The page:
(Elsewhere in college football, part 2.  I kept switching to the Penn State game between innings of the Pirates last night.  In other days, this would have been considered a big upset and a bad loss for Penn State, but is it really?  I ask that sincerely since I am not well informed on the fortunes of UCF, but under the leadership of George "Mr. Resume" O'Leary, perhaps they are making strides on the national scene.)

Part Three of the Weekend Trifecta takes place tomorrow night in Cincinnati when the Steelers play the Bengals.  Not a lot of hope after the mess the Steelers showed us last week, but there is always hope because (a) Ben Roethlisberger is better than Andy Dalton, if it comes down to a battle between the quarterbacks, and (b) there is always hope that the Bengals will continue to be, well, the Bengals, which they were last week when a stupid personal foul penalty ended up costing them the game.

Speaking of which, are you getting tired of the "Hey, Marvin Lewis is a Western PA Guy" stories whenever these two teams play?  In case you missed it, the Post-Gazette pulled out that old chestnut today.

Let's Go Bucs!!! 

Here We Go, Steelers!!!!

Wednesday, September 11, 2013

DVR Alerts with Emphasis on Hitchcock

Some DVR Alerts for this upcoming weekend on Turner Classic Movies.  All times Eastern.

Saturday, September 14:

8:00 PM:  "Lifeboat" (1944) Alfred Hitchcock's story of survivors on a lifeboat after their ship was torpedoed by  a German U-Boat.  Wait 'til you see how Hitch works his cameo into this one.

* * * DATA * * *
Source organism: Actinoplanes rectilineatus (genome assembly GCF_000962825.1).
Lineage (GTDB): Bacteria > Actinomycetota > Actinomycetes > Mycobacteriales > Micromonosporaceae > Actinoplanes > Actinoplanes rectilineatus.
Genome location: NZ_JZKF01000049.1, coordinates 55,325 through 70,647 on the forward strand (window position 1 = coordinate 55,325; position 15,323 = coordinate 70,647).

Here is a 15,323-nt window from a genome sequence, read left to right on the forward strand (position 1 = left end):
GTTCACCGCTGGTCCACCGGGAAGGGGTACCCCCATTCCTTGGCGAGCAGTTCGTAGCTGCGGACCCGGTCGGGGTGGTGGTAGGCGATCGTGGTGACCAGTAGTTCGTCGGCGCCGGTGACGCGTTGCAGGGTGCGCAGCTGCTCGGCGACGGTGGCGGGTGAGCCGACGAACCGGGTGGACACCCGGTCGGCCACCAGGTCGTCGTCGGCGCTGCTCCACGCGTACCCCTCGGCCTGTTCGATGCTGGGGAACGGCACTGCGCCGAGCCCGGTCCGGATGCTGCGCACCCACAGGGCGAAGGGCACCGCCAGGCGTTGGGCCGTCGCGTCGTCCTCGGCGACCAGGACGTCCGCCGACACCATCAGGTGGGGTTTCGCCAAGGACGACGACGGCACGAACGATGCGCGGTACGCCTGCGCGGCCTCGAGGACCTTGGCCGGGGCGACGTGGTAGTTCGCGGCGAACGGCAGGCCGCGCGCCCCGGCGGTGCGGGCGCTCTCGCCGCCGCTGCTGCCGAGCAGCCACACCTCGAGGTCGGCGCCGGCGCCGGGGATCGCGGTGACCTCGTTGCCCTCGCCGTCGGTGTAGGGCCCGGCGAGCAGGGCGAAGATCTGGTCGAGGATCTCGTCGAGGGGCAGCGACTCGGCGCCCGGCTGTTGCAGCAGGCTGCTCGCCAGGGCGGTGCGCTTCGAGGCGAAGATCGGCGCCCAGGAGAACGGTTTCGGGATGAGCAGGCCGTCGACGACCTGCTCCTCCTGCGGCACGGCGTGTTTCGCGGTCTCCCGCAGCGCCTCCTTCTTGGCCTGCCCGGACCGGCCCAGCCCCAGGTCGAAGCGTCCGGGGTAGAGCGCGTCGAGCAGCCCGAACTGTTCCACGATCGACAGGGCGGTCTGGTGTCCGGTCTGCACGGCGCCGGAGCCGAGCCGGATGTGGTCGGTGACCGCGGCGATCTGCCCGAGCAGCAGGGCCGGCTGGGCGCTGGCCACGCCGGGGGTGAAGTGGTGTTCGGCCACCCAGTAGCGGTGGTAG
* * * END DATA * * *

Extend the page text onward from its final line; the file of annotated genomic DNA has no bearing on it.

12:00 AM (technically, Sunday morning): "Titanic" (1953)  No, not the James Cameron, Leo DiCaprio blockbuster of a few years ago, but a black & white soap opera-ish story that stars Clifton Webb, Barbara Stanwyck (an actress whom I have really come to appreciate thanks to TCM), and a very, very young Robert Wagner.  (By the way, I think that Clifton Webb played the same character in every movie he ever made; only the names were different.)  The special effects in this one are pretty good, actually.  Spoiler Alert: The boat does sink in the end.

Sunday, September 15:

8:00 AM: "King Kong" (1933)  You all know the story.  If you've never seen the original, you simply have to do so.  And if it's been awhile since you've seen it, or even if you've seen it recently, watch it again.  All kidding aside, Fay Wray really was beautiful, and this movie has one of the greatest final lines in the HISTORY of movies.

There then follows a whole gaggle of Hitchcock movies on Sunday:

11:15 AM "The Trouble With Harry" (1955)  A dark comedy about rather inconvenient dead body.  This was Shirley MacLaine's first movie, and it also starred a very young Jerry Mathers.

1:15 PM: "Family Plot" (1976) This was Hitchcock's last movie.  To be honest, I saw it when it was released, have never seen it since, and can't recall if it's very good or not, but it's worth seeing because it's Hitchcock's Last Movie, for god's sake!

3:30 PM: "The Man Who Knew Too Much" (1956)  James Stewart, Doris Day, the Royal Albert Hall, a sea of umbrellas, and "Que Sera, Sera".   Not one of my all-time favorites, but worth seeing at least once.

5:45 PM: "Vertigo" (1958) James Stewart and Kin Novak.  Many consider this the Best Movie Ever Made.